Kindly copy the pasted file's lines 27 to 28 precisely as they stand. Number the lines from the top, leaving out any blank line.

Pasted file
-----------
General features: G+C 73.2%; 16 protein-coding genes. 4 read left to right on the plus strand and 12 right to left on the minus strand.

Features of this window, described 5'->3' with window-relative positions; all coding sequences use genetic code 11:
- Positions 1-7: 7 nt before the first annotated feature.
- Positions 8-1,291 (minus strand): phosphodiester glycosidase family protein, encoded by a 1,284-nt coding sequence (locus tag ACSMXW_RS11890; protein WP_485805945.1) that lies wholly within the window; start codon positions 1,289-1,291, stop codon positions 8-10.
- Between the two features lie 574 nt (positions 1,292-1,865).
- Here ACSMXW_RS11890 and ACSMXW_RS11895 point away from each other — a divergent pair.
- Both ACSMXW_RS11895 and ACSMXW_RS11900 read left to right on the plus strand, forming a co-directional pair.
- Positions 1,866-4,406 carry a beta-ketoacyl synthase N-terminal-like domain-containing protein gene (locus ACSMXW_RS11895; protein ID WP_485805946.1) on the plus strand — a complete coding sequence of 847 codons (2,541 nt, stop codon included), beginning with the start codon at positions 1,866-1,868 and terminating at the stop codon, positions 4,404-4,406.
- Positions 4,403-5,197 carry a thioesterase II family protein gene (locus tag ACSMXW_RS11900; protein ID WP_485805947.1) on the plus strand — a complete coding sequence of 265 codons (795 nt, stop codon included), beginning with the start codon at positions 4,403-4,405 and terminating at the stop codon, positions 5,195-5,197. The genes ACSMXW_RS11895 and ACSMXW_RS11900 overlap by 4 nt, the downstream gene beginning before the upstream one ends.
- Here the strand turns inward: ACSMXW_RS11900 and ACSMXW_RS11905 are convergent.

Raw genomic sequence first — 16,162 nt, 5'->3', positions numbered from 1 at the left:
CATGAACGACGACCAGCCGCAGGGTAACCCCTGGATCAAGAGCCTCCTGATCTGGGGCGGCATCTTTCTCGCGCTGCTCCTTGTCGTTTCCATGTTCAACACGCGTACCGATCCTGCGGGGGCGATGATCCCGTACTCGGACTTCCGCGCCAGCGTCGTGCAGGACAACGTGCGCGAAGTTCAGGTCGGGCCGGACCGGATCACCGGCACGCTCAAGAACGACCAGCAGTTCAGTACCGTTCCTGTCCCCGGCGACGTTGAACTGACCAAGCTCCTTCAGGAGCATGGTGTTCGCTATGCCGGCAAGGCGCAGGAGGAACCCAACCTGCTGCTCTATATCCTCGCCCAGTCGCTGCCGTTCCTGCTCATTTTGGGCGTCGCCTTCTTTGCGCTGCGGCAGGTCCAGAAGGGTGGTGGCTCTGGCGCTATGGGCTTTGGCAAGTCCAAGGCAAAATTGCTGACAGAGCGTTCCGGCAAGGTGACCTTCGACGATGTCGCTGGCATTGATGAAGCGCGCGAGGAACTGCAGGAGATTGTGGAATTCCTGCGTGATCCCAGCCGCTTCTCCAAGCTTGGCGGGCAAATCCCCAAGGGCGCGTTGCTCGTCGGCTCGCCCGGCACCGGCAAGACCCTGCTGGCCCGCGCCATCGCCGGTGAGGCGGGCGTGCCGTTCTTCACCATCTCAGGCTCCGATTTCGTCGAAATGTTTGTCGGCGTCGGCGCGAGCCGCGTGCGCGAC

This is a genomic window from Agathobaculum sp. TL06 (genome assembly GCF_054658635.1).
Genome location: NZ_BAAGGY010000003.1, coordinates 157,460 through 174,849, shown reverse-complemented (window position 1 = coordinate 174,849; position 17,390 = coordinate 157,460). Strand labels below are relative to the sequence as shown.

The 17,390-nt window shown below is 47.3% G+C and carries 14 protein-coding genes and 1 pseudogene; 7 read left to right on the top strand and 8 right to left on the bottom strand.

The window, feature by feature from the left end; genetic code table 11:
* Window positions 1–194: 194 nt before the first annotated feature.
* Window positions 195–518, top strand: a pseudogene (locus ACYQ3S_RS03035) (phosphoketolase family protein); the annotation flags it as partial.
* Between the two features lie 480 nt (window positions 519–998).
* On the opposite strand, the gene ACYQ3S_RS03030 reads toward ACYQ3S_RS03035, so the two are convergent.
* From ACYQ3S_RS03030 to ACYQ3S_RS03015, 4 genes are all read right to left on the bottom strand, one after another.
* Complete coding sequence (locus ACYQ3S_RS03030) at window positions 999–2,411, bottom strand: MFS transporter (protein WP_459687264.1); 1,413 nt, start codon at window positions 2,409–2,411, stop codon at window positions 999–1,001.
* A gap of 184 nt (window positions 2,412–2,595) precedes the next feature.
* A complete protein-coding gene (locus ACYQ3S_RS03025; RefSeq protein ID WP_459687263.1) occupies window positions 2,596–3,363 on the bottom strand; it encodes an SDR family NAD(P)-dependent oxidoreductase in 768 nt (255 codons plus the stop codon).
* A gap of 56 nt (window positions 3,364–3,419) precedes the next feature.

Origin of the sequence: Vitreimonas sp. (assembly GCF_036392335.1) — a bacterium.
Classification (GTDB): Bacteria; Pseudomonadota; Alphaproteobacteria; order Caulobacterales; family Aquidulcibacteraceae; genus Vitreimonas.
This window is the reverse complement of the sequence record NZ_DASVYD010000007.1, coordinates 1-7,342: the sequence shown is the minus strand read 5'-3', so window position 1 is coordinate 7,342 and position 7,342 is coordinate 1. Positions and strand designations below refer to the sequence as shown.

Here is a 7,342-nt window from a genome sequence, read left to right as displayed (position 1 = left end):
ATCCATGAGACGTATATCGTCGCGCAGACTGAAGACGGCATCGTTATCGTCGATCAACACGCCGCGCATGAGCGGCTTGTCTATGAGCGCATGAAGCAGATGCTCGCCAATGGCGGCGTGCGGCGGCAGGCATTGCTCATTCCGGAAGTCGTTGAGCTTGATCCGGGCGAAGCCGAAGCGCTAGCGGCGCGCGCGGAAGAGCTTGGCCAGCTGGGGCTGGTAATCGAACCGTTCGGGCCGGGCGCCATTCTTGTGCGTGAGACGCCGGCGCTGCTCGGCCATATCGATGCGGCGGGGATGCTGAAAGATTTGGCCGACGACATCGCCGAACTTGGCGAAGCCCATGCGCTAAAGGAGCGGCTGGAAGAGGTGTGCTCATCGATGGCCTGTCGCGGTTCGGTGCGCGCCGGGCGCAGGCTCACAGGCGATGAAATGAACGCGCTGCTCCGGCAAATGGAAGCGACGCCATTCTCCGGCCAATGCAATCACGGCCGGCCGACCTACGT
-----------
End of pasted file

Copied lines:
Classification (GTDB): Bacteria; Pseudomonadota; Alphaproteobacteria; order Caulobacterales; family Aquidulcibacteraceae; genus Vitreimonas.
This window is the reverse complement of the sequence record NZ_DASVYD010000007.1, coordinates 1-7,342: the sequence shown is the minus strand read 5'-3', so window position 1 is coordinate 7,342 and position 7,342 is coordinate 1. Positions and strand designations below refer to the sequence as shown.